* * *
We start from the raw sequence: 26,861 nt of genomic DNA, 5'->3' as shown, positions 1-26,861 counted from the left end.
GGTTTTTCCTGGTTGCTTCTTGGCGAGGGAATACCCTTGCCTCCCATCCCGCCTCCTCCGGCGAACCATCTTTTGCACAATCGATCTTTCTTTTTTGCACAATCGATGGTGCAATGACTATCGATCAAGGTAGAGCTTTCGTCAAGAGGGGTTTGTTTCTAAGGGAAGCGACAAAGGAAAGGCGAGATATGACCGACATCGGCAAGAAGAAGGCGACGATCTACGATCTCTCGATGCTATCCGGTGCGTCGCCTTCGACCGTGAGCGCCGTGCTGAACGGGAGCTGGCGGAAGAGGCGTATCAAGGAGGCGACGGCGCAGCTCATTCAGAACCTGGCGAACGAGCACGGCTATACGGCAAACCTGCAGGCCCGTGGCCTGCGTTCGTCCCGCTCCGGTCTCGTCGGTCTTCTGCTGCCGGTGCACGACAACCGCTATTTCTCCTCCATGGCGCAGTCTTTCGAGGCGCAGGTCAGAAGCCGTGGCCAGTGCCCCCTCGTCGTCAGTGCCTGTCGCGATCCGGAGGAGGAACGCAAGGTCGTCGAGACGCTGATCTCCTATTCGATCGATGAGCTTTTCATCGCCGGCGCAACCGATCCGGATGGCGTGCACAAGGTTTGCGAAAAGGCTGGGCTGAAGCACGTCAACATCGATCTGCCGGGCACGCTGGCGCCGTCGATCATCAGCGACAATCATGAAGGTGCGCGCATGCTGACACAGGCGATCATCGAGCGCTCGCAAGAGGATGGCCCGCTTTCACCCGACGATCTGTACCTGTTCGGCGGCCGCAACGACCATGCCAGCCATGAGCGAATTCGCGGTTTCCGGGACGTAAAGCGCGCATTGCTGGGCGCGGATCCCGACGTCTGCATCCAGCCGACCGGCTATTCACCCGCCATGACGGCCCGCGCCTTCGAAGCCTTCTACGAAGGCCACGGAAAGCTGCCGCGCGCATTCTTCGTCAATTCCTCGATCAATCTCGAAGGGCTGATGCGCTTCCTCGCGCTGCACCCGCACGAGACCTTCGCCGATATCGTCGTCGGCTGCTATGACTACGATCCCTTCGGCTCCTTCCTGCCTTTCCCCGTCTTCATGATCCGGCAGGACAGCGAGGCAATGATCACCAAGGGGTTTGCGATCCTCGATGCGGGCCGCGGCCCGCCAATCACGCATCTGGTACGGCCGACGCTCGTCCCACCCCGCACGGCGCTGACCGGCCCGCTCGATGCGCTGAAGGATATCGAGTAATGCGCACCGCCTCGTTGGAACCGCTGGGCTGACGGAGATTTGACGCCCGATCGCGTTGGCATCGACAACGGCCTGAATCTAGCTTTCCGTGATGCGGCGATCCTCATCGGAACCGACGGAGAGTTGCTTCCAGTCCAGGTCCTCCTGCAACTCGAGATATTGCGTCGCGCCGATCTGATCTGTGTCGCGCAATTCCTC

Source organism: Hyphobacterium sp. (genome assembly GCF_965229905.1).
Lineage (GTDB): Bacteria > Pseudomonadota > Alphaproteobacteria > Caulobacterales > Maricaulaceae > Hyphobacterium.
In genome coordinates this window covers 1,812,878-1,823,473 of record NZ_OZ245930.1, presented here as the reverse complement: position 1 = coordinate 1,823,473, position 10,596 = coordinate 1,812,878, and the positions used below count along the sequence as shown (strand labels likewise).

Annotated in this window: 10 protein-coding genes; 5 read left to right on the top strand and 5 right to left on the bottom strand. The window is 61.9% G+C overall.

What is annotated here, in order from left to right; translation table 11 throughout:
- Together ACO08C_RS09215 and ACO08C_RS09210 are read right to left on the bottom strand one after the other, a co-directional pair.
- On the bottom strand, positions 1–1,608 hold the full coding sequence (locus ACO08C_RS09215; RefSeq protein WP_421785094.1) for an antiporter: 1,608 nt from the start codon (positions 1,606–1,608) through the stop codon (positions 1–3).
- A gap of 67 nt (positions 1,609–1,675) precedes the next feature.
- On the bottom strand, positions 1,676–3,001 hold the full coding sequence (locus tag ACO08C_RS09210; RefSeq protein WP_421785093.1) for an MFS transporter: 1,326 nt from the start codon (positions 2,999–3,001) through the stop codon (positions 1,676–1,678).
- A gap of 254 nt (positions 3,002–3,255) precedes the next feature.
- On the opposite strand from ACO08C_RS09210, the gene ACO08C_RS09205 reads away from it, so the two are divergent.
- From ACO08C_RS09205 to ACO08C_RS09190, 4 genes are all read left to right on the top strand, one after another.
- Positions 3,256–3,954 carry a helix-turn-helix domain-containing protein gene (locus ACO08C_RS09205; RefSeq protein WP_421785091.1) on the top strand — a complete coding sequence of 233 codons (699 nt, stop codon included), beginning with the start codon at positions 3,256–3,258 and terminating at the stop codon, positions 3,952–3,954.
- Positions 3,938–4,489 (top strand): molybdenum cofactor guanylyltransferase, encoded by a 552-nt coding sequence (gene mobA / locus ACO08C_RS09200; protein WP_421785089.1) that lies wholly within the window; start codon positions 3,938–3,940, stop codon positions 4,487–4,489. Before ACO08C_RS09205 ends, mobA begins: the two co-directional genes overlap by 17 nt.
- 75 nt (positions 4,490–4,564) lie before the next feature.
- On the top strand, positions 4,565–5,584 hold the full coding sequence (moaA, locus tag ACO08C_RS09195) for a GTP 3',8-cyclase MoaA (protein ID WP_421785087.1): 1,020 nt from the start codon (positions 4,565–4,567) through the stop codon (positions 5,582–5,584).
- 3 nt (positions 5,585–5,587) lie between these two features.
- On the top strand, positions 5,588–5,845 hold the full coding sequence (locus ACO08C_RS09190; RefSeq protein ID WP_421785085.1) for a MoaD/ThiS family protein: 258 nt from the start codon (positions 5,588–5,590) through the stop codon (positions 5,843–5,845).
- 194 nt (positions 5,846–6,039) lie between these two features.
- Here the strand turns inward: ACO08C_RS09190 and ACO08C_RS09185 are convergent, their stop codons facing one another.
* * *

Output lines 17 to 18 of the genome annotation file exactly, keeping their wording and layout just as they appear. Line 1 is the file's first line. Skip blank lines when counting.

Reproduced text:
- 75 nt (positions 4,490–4,564) lie before the next feature.
- On the top strand, positions 4,565–5,584 hold the full coding sequence (moaA, locus tag ACO08C_RS09195) for a GTP 3',8-cyclase MoaA (protein ID WP_421785087.1): 1,020 nt from the start codon (positions 4,565–4,567) through the stop codon (positions 5,582–5,584).